As researchers and biotech companies are fast-tracking the COVID-19 vaccine development process, the World Health Organization (WHO) which has been tracking potential vaccine candidates, has recommended doctors to use anti-inflammatory drugs corticosteroids to treat Coronavirus patients.
The UN agency has updated its guidance on the use of corticosteroid drugs in patients with COVID-19 based on the analysis of seven international clinical trials which showed that such drugs mitigate the risk of death by 20 percent in critically ill SARS-CoV-2 patients.
The analysis involved data in methylprednisolone, dexamethasone, and hydrocortisone. It was noticed that such medicines improve survival rates among Coronavirus patients who required admission to intensive care in the hospital.
Why WHO Changed Recommendation for Corticosteroid Drugs
The WHO said, "This guideline was triggered on 22 June 2020 by the publication of the preliminary report of the RECOVERY trial, which has now been published as a peer-reviewed paper. Corticosteroids are listed in the World Health Organization (WHO) model list of essential medicines, readily available globally at a low cost, and of considerable interest to all stakeholder groups."
The recommendation is based on three new studies and four earlier trials, all involving corticosteroid. This week, three new trial results were published in the Journal of the American Medical Association. One of the trials involved dexamethasone in 299 patients in Brazil, while the other trials included hydrocortisone doses in 76 patients in France and 379 patients in the U.S and seven other countries.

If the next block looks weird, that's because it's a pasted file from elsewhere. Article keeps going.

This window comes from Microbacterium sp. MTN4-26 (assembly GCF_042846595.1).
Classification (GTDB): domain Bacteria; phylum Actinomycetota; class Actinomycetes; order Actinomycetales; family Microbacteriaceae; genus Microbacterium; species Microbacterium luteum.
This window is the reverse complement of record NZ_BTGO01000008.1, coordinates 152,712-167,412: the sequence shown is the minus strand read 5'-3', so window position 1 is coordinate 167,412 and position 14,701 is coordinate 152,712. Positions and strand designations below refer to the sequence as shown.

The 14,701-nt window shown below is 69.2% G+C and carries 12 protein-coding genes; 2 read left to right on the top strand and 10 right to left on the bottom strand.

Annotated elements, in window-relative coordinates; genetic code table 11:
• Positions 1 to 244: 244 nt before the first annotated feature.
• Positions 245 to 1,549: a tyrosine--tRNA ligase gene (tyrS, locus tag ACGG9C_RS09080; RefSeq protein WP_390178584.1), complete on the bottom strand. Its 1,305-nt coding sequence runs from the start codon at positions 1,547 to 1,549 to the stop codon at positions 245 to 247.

However, currently, Remdesivir, developed by Gilead Sciences is the only widely accepted medication to treat severe COVID-19 patients. Dexamethasone, an old drug, is used to reduce inflammation and treat auto-immune disorders like rheumatoid arthritis and some forms of cancer. Earlier, in the U.K., healthcare experts addressed dexamethasone as a breakthrough drug that can help to reduce the death toll of the ongoing global pandemic. The U.K. government also authorized this drug for treating the Coronavirus infection in June.
However, while talking about the steroids to improve survival rates in COVID-19 patients, recently researchers said in a statement that "This is equivalent to around 68 percent of (the sickest COVID-19) patients surviving after treatment with corticosteroids, compared to around 60 percent surviving in the absence of corticosteroids."
Jonathan Sterne, a professor at Bristol University said the recent analysis included trials conducted by researchers in the U.S., Brazil, Canada, China, France, Spain, and the U.K. The accumulated data from all these trials have pointed out that the drugs were beneficial in extremely ill patients, irrespective of age, sex or how long they had been sick.
Based on this analysis, the Geneva-based UN health body, which has been monitoring the pandemic situation, has updated its treatment guidelines to recommend that systemic corticosteroids can be used to treat severe and critical COVID-19 patients.
In a statement, WHO said that it suggests not to use the steroids in the treatment of "patients with non-severe Covid-19 as the treatment brought no benefits," and may cause more harm. The world health body stated that such treatments should be under the supervision of a clinician.
WHO also said that the agency encourages countries to maintain sufficient stocks of corticosteroids to treat SARS-CoV-2 infection and the other disease for which "they are effective, while not maintaining excessive stocks, which could deny other countries access."